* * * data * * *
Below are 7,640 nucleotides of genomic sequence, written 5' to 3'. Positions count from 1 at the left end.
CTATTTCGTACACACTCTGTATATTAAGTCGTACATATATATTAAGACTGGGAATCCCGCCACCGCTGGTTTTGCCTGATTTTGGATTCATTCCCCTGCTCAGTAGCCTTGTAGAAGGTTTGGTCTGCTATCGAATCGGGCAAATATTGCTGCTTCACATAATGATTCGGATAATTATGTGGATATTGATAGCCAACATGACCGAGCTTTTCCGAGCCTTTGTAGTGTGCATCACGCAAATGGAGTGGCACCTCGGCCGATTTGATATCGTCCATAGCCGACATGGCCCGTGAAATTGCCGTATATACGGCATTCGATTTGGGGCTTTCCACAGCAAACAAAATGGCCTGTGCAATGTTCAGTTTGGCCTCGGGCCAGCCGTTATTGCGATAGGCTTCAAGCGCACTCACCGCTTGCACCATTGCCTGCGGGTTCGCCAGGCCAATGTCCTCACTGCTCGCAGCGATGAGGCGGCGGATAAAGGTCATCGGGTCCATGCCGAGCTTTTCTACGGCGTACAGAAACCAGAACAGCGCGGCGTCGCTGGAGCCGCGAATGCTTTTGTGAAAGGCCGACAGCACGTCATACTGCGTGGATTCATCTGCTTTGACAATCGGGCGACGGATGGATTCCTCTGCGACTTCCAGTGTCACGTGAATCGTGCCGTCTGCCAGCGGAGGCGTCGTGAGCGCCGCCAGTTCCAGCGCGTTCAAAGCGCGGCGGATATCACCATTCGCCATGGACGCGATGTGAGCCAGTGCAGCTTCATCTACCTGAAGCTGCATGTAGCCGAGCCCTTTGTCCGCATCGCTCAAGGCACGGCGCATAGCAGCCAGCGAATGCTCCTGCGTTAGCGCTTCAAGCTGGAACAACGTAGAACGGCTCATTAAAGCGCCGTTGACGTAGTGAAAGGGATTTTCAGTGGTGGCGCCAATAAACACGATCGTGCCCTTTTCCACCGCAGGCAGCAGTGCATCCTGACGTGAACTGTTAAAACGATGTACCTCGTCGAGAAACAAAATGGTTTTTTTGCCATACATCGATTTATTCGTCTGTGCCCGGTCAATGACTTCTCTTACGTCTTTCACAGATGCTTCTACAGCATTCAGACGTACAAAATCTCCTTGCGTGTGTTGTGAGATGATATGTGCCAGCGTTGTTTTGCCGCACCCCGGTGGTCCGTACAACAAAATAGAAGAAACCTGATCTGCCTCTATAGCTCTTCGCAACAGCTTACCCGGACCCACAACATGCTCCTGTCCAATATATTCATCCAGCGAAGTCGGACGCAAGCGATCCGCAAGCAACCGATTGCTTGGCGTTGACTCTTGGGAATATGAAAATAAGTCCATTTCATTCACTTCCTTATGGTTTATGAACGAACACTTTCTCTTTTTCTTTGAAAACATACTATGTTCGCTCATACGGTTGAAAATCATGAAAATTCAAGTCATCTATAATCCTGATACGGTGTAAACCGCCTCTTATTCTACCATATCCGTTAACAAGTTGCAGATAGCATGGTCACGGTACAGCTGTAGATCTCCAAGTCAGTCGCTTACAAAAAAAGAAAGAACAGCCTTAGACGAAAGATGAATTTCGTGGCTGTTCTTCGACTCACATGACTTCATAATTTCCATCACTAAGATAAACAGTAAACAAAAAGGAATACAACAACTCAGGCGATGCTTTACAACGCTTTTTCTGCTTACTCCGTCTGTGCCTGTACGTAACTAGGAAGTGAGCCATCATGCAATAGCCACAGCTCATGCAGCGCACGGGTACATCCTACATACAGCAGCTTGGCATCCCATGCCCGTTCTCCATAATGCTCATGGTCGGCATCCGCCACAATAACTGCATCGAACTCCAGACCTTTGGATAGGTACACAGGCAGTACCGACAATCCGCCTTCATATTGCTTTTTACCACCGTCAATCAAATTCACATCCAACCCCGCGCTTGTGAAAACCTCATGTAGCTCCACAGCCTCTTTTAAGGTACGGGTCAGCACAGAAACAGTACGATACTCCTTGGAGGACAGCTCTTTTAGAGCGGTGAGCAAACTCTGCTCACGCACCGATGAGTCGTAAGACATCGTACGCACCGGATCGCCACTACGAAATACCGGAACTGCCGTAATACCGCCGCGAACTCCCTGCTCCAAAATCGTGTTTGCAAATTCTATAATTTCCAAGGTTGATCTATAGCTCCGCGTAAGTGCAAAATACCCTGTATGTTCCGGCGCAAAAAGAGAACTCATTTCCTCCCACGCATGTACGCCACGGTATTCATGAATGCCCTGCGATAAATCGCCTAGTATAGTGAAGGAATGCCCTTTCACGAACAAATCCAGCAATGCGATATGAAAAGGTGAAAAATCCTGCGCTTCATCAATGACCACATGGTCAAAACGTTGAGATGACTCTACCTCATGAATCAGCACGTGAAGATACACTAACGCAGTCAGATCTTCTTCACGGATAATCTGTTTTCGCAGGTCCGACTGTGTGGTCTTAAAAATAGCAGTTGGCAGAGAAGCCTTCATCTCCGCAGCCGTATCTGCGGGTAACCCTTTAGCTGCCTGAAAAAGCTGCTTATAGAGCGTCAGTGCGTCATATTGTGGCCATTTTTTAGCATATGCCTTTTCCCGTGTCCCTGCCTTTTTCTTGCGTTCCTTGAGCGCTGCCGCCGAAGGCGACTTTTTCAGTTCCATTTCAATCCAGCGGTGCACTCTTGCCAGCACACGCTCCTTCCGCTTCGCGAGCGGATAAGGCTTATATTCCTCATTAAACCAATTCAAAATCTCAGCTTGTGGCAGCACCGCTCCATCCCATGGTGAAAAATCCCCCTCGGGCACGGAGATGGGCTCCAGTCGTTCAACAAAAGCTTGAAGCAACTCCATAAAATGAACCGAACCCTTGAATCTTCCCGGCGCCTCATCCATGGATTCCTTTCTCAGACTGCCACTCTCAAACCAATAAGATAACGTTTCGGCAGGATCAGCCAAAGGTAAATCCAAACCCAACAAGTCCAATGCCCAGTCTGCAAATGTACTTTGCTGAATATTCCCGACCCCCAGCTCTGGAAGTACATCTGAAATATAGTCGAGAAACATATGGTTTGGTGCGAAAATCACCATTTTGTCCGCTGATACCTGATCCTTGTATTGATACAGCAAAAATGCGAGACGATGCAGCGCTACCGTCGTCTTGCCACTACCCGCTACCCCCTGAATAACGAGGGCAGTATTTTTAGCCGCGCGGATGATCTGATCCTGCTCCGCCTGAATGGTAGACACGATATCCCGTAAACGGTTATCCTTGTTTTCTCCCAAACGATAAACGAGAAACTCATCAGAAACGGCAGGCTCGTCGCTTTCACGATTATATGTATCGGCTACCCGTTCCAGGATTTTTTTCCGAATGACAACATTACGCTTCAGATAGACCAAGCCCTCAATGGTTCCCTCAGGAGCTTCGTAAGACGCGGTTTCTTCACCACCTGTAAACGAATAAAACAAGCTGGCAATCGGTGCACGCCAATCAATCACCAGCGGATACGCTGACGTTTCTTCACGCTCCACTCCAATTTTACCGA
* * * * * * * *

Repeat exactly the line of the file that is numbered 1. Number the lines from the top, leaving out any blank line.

Below are 7,640 nucleotides of genomic sequence, written 5' to 3'. Positions count from 1 at the left end.